About the Recording

I made a rough analog multitrack recording of this song in early 1998, which had a faster tempo and more raw guitar sounds. (My nose was a bit stuffy from a head cold that day.)

My Abode – 1998 recording

My Abode-edit
Picture from my sketchbook, 1998.

In about 2005 when I was teaching myself fingerstyle guitar I reworked the fingering and slowed down the tempo, which turned the song into more of a ballad. The new arrangement sounded like it needed a mandolin part, so I bought one and learned to play it for the new recording. (I have been wanting to buy a mandolin for over a decade.) I think you will agree that the new recording beats the old one by a fair distance.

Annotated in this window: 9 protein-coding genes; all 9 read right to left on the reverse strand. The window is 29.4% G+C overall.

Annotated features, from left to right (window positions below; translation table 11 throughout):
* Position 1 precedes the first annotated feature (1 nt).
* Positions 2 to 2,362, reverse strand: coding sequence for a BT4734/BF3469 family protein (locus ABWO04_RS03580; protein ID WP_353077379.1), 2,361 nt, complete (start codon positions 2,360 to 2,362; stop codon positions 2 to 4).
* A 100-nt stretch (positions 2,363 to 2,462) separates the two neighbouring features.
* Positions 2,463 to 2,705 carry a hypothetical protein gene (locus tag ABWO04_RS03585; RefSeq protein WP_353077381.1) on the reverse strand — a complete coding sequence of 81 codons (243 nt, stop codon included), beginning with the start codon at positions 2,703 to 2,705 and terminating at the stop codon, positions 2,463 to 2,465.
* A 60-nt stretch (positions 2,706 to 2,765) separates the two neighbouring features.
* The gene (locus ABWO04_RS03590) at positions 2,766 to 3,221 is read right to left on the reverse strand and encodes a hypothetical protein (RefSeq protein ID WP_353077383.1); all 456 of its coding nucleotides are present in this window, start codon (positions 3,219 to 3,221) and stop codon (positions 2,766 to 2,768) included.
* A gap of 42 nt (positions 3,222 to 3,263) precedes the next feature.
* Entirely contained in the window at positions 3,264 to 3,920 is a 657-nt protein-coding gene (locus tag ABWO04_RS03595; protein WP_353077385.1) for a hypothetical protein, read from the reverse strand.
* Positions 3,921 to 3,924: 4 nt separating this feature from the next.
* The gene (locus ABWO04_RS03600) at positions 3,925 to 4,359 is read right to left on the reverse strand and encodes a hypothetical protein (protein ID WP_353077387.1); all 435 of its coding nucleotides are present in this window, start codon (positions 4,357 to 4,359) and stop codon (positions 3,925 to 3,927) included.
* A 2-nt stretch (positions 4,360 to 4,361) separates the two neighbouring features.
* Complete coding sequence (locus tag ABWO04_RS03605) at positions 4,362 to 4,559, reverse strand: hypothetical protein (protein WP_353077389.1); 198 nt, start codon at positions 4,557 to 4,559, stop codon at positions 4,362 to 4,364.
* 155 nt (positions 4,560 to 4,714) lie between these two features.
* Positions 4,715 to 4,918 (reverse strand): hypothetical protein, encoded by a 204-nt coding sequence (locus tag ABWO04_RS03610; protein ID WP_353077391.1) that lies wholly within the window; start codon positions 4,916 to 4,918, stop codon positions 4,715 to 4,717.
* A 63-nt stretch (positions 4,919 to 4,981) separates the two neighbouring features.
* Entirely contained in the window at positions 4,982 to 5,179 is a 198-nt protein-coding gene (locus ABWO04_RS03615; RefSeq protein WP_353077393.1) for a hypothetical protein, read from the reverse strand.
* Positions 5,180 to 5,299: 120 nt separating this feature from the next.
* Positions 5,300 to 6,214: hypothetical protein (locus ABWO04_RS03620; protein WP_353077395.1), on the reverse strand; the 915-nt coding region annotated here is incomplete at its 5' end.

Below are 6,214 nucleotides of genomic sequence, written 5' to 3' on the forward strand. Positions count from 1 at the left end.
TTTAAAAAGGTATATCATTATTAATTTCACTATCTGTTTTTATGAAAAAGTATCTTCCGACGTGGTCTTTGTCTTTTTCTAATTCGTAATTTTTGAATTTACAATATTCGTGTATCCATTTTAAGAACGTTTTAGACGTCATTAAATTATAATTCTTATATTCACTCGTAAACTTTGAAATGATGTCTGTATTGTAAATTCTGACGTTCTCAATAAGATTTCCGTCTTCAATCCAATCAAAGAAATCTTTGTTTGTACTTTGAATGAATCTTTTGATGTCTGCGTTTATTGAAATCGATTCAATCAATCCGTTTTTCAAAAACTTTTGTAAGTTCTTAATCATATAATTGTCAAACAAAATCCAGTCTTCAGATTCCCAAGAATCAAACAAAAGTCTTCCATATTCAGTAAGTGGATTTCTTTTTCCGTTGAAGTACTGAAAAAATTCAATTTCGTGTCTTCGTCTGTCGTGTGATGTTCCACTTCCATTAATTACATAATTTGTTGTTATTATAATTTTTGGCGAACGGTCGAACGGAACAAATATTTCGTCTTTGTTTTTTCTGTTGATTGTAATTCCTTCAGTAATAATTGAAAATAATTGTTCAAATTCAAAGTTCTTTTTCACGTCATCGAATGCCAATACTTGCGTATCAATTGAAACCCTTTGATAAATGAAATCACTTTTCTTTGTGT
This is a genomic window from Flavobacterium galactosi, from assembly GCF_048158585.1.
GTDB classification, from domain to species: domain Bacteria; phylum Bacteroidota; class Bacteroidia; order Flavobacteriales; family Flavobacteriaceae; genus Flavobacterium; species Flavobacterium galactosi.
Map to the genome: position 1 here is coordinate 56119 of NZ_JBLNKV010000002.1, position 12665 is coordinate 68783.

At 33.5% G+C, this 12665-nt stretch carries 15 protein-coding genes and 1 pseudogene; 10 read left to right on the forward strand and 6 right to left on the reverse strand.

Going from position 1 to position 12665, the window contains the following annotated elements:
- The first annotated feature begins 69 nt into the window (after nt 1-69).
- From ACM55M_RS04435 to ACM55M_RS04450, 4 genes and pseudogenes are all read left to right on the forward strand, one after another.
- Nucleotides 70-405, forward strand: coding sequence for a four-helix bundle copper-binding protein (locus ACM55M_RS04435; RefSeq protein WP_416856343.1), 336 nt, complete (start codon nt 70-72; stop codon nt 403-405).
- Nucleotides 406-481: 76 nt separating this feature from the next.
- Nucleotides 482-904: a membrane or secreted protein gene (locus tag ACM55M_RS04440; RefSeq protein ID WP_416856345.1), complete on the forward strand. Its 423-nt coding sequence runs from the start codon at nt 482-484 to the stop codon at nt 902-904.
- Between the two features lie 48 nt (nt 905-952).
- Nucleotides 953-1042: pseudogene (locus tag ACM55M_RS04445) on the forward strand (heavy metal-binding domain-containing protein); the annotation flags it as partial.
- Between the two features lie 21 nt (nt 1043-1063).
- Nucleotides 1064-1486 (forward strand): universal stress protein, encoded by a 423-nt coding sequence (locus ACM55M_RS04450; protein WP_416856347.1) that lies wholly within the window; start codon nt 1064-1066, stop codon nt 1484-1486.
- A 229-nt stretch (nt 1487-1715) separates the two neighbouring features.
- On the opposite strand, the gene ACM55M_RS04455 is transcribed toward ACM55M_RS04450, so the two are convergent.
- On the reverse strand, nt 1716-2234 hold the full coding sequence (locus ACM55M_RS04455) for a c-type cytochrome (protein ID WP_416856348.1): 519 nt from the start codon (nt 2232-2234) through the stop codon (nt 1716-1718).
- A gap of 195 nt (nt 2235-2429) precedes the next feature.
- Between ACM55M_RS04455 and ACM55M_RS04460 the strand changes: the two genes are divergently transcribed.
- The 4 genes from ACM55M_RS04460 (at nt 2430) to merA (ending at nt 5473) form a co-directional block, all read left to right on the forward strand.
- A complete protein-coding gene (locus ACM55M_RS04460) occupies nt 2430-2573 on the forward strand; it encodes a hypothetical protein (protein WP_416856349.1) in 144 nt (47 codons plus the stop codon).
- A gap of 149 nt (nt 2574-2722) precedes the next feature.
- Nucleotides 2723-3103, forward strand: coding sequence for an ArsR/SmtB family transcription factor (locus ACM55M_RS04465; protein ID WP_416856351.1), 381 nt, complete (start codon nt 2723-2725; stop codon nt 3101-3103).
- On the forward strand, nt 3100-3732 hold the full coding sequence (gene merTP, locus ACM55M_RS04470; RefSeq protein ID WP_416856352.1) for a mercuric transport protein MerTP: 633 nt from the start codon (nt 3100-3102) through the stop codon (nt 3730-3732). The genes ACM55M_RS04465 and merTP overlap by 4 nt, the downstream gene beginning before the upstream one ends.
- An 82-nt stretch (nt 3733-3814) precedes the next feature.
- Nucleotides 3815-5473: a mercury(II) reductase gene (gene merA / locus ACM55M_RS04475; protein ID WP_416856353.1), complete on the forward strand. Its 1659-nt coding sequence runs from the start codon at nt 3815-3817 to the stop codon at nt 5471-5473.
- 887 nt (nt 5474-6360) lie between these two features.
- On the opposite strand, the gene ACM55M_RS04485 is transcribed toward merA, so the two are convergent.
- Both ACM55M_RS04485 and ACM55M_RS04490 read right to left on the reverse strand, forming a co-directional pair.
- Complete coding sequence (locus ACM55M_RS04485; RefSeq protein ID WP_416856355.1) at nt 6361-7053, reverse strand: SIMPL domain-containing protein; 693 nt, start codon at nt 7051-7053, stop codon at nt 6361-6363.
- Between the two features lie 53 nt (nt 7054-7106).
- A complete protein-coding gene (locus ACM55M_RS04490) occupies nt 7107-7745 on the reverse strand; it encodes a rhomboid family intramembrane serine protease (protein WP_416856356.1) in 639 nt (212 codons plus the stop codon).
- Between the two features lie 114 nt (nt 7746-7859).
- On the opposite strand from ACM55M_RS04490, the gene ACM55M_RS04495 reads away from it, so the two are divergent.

The recording was done on Linux Mint using Ardour and the Focusrite Scarlett 2i2. The more I use this setup, the more I like it.

O Little Town of Bethlehem

Here is our musical Christmas greeting this year, a recording of “O Little Town of Bethlehem.” This is one of my favorite Christmas songs.

(Download mp3)

This is an American song written in 1868, with the beautiful text written by Phillips Brooks (1825-1893), an Episcopal priest. The original tune was composed by Lewis Redner (1831-1908), who was organist at Brooks’ church. In England the song is more commonly sung to an English folk melody arranged by Ralph Vaughan Williams (1872-1958) in about 1903. Our recording follows the English tune.

We hope you enjoy our song. Merry Christmas from our family to yours!

FP A-20

 

Healing Heart

I just finished another recording for the Lost and Found album, a song called “Healing Heart.”  (Download the mp3)